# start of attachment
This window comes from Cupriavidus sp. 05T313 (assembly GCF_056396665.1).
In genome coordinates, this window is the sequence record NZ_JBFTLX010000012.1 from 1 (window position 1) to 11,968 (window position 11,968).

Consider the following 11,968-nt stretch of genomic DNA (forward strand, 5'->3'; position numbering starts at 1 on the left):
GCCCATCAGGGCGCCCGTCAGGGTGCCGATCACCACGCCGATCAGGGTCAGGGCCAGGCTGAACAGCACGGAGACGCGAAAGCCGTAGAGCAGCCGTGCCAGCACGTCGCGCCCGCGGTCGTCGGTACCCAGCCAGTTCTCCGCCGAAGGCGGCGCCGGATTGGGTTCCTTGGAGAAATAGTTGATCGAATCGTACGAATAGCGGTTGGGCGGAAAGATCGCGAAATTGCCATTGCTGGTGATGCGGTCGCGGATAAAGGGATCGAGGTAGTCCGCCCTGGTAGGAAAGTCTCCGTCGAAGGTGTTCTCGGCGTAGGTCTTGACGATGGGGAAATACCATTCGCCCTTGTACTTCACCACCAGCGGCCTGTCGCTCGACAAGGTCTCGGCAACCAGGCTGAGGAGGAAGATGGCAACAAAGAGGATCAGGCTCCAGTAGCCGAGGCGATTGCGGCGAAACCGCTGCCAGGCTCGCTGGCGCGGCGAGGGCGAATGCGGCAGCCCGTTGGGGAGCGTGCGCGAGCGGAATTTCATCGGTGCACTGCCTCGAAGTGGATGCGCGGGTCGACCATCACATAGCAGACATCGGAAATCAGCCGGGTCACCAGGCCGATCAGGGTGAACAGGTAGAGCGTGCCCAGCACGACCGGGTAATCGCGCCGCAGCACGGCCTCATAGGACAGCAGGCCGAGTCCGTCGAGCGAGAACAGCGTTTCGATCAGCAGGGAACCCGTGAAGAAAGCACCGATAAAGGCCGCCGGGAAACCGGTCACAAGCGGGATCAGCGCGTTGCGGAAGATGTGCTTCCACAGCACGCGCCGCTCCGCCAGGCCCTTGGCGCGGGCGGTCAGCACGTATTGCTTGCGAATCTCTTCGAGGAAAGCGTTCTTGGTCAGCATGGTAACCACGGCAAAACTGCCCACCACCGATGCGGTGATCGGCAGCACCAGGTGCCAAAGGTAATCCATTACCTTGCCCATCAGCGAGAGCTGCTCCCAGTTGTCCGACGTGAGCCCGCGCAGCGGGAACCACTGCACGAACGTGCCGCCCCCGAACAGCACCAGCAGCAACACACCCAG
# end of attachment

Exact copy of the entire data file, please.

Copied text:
This window comes from Cupriavidus sp. 05T313 (assembly GCF_056396665.1).
In genome coordinates, this window is the sequence record NZ_JBFTLX010000012.1 from 1 (window position 1) to 11,968 (window position 11,968).

Consider the following 11,968-nt stretch of genomic DNA (forward strand, 5'->3'; position numbering starts at 1 on the left):
GCCCATCAGGGCGCCCGTCAGGGTGCCGATCACCACGCCGATCAGGGTCAGGGCCAGGCTGAACAGCACGGAGACGCGAAAGCCGTAGAGCAGCCGTGCCAGCACGTCGCGCCCGCGGTCGTCGGTACCCAGCCAGTTCTCCGCCGAAGGCGGCGCCGGATTGGGTTCCTTGGAGAAATAGTTGATCGAATCGTACGAATAGCGGTTGGGCGGAAAGATCGCGAAATTGCCATTGCTGGTGATGCGGTCGCGGATAAAGGGATCGAGGTAGTCCGCCCTGGTAGGAAAGTCTCCGTCGAAGGTGTTCTCGGCGTAGGTCTTGACGATGGGGAAATACCATTCGCCCTTGTACTTCACCACCAGCGGCCTGTCGCTCGACAAGGTCTCGGCAACCAGGCTGAGGAGGAAGATGGCAACAAAGAGGATCAGGCTCCAGTAGCCGAGGCGATTGCGGCGAAACCGCTGCCAGGCTCGCTGGCGCGGCGAGGGCGAATGCGGCAGCCCGTTGGGGAGCGTGCGCGAGCGGAATTTCATCGGTGCACTGCCTCGAAGTGGATGCGCGGGTCGACCATCACATAGCAGACATCGGAAATCAGCCGGGTCACCAGGCCGATCAGGGTGAACAGGTAGAGCGTGCCCAGCACGACCGGGTAATCGCGCCGCAGCACGGCCTCATAGGACAGCAGGCCGAGTCCGTCGAGCGAGAACAGCGTTTCGATCAGCAGGGAACCCGTGAAGAAAGCACCGATAAAGGCCGCCGGGAAACCGGTCACAAGCGGGATCAGCGCGTTGCGGAAGATGTGCTTCCACAGCACGCGCCGCTCCGCCAGGCCCTTGGCGCGGGCGGTCAGCACGTATTGCTTGCGAATCTCTTCGAGGAAAGCGTTCTTGGTCAGCATGGTAACCACGGCAAAACTGCCCACCACCGATGCGGTGATCGGCAGCACCAGGTGCCAAAGGTAATCCATTACCTTGCCCATCAGCGAGAGCTGCTCCCAGTTGTCCGACGTGAGCCCGCGCAGCGGGAACCACTGCACGAACGTGCCGCCCCCGAACAGCACCAGCAGCAACACACCCAG